Patricia BilykPlanned ParenthoodV. C. Committee Action on Board Policy 103.8, Prophylactics in the Public SchoolsOppose
Robert NergerPlanned ParenthoodV. C. Committee Action on Board Policy 103.8, Prophylactics in the Public SchoolsOppose
Eve PowersPlanned ParenthoodTestimony on Policy # 2245/103.8 Prophylactics in the Public SchoolsOppose
Cathy Paxton-HainesPlanned ParenthoodV. C. Committee Action on Board Policy 103.8, Prophylactics in the Public SchoolsOppose
B.A. McClintockPlanned ParenthoodV. C. Committee Action on Board Policy 103.8, Prophylactics in the Public SchoolsOppose
Martha MartinPlanned ParenthoodV. C. Committee Action on Board Policy 103.8, Prophylactics in the Public SchoolsOppose
Dave KisorPlanned ParenthoodV. C. Committee Action on Board Policy 103.8, Prophylactics in the Public SchoolsOppose
Cherie King Planned ParenthoodV. C. Committee Action on Board Policy 103.8, Prophylactics in the Public SchoolsOppose
Mary HeaneyPlanned ParenthoodV. C. Committee Action on Board Policy 103.8, Prophylactics in the Public SchoolsOppose
Lana Lee Plum Planned ParenthoodV. C. Committee Action on Board Policy 103.8, Prophylactics in the Public SchoolsOppose
Hugh KeelPlanned ParenthoodV. C. Committee Action on Board Policy 103.8, Prophylactics in the Public SchoolsOppose
Cherie KingPlanned ParenthoodV. C. Committee Action on Board Policy 103.8, Prophylactics in the Public SchoolsOppose
Sarah PreblePlanned ParenthoodV. C. Committee Action on Board Policy 103.8, Prophylactics in the Public SchoolsOppose
Edwyna SpiegelPlanned ParenthoodV. C. Committee Action on Board Policy 103.8, Prophylactics in the Public SchoolsOppose
Ronelle MelekaiPlanned ParenthoodV. C. Committee Action on Board Policy 103.8, Prophylactics in the Public SchoolsOppose
Michael FischerPlanned ParenthoodV. C. Committee Action on Board Policy 103.8, Prophylactics in the Public SchoolsOppose
Wes StevensPlanned ParenthoodV. C. Committee Action on Board Policy 103.8, Prophylactics in the Public SchoolsOppose
R UPlanned ParenthoodV. C. Committee Action on Board Policy 103.8, Prophylactics in the Public SchoolsOppose
Kimi Ide-FosterPlanned ParenthoodV. C. Committee Action on Board Policy 103.8, Prophylactics in the Public SchoolsOppose
Pamela FarrisPlanned ParenthoodV. C. Committee Action on Board Policy 103.8, Prophylactics in the Public SchoolsOppose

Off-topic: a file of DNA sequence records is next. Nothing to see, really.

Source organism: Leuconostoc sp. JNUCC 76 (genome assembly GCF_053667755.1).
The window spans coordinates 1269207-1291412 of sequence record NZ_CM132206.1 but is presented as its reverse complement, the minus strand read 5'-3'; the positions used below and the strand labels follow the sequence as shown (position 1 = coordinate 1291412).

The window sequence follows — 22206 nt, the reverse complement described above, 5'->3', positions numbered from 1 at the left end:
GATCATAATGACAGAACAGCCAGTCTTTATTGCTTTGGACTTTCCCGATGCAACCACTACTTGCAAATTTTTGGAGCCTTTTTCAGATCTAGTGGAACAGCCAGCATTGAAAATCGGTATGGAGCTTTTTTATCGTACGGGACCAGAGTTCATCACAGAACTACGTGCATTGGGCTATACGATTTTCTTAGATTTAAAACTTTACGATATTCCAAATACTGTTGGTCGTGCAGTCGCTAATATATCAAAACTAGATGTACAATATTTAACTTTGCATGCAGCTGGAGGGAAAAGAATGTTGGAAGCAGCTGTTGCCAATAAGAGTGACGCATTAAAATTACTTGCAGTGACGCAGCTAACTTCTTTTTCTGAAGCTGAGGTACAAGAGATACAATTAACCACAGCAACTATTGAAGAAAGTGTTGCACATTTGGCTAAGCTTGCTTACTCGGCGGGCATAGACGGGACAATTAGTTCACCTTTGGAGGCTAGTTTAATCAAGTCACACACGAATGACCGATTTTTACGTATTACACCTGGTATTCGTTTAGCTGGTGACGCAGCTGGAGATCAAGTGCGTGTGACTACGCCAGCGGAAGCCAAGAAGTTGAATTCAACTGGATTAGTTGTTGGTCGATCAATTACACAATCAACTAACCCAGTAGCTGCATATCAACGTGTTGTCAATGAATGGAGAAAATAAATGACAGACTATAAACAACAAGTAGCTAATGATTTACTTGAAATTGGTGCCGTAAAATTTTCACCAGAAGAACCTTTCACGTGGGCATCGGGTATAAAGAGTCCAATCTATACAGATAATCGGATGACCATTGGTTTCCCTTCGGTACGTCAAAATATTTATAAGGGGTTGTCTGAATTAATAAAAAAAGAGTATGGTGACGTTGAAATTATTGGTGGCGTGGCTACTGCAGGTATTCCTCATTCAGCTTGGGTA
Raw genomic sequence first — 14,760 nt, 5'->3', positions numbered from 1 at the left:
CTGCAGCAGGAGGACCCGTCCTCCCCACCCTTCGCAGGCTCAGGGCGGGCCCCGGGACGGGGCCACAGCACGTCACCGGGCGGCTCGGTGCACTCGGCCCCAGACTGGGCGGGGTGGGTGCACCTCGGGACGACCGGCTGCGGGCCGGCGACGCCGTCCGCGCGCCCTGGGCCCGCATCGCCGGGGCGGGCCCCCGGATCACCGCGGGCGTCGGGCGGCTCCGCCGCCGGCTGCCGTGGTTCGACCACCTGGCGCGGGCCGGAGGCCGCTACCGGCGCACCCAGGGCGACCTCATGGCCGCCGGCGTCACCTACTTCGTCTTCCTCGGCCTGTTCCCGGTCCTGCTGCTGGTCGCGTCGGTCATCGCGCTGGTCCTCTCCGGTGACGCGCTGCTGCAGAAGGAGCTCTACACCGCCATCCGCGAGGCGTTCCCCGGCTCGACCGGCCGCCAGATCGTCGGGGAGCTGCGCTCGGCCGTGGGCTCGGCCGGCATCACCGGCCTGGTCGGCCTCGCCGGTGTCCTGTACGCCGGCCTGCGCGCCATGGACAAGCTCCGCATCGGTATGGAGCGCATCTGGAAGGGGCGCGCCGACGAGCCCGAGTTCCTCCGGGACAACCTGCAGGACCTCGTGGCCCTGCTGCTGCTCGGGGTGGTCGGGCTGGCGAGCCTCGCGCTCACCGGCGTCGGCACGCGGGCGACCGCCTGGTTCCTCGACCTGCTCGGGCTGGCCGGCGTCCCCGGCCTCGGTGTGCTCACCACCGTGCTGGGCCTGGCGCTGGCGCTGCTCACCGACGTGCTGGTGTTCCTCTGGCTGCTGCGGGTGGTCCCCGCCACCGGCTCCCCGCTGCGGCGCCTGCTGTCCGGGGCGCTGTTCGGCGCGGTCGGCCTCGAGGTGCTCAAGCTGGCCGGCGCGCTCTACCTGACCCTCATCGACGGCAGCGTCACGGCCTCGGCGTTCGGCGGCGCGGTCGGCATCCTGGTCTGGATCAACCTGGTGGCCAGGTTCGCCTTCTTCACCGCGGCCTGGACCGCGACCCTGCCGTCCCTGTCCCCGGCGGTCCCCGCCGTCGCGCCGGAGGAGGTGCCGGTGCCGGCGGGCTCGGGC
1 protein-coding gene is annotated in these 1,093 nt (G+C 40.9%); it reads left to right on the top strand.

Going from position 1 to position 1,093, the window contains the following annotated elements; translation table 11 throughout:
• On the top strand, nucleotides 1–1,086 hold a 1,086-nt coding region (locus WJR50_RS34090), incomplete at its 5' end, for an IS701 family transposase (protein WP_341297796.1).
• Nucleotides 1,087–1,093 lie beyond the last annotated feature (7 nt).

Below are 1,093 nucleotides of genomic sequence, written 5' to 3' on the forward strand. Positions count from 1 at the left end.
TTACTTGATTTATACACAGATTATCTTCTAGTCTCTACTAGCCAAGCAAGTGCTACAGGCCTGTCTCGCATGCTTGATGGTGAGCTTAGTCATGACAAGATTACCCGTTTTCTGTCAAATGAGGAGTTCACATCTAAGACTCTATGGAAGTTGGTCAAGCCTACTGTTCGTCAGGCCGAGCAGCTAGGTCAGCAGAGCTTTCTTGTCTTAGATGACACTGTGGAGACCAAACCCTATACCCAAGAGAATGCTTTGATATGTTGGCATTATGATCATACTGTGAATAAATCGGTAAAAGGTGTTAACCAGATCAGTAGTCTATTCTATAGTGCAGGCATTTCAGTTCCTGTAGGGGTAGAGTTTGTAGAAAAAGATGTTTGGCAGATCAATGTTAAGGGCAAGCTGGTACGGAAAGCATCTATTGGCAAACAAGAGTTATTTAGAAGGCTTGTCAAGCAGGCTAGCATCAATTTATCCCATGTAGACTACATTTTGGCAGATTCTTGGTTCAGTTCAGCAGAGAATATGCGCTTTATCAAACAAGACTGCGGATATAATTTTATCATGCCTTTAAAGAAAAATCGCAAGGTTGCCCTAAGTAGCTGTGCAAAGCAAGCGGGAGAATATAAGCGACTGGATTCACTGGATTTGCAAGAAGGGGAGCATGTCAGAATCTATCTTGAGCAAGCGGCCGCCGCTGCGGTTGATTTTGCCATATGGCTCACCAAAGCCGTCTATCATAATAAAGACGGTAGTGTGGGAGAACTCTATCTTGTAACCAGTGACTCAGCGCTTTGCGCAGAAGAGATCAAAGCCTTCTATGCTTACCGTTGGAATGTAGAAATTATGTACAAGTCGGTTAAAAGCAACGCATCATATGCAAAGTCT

Claudio Friederich Planned ParenthoodV. C. Committee Action on Board Policy 103.8, Prophylactics in the Public SchoolsOppose
Donna WoodPlanned ParenthoodV. C. Committee Action on Board Policy 103.8, Prophylactics in the Public SchoolsOppose
Jackie PangPlanned ParenthoodV. C. Committee Action on Board Policy 103.8, Prophylactics in the Public SchoolsOppose
Gary LitePlanned ParenthoodV. C. Committee Action on Board Policy 103.8, Prophylactics in the Public SchoolsOppose
Arthur HodgePlanned ParenthoodV. C. Committee Action on Board Policy 103.8, Prophylactics in the Public SchoolsOppose
Sheryl GardnerPlanned ParenthoodV. C. Committee Action on Board Policy 103.8, Prophylactics in the Public SchoolsOppose
Lisa FreuPlanned ParenthoodV. C. Committee Action on Board Policy 103.8, Prophylactics in the Public SchoolsOppose
Janet Rae Planned ParenthoodV. C. Committee Action on Board Policy 103.8, Prophylactics in the Public SchoolsOppose
Juliet BegleyPlanned ParenthoodV. C. Committee Action on Board Policy 103.8, Prophylactics in the Public SchoolsOppose
Janice Palma GlenniePlanned ParenthoodV. C. Committee Action on Board Policy 103.8, Prophylactics in the Public SchoolsOppose
Cory HPlanned ParenthoodV. C. Committee Action on Board Policy 103.8, Prophylactics in the Public SchoolsOppose
Julia McGovernPlanned ParenthoodV. C. Committee Action on Board Policy 103.8, Prophylactics in the Public SchoolsOppose
A Gui Planned ParenthoodV. C. Committee Action on Board Policy 103.8, Prophylactics in the Public SchoolsOppose
Denise ColgrovePlanned ParenthoodV. C. Committee Action on Board Policy 103.8, Prophylactics in the Public SchoolsOppose
Sharon LetonPlanned ParenthoodV. C. Committee Action on Board Policy 103.8, Prophylactics in the Public SchoolsOppose
Noelle MolterPlanned ParenthoodV. C. Committee Action on Board Policy 103.8, Prophylactics in the Public SchoolsOppose
Cindy LancePlanned ParenthoodV. C. Committee Action on Board Policy 103.8, Prophylactics in the Public SchoolsOppose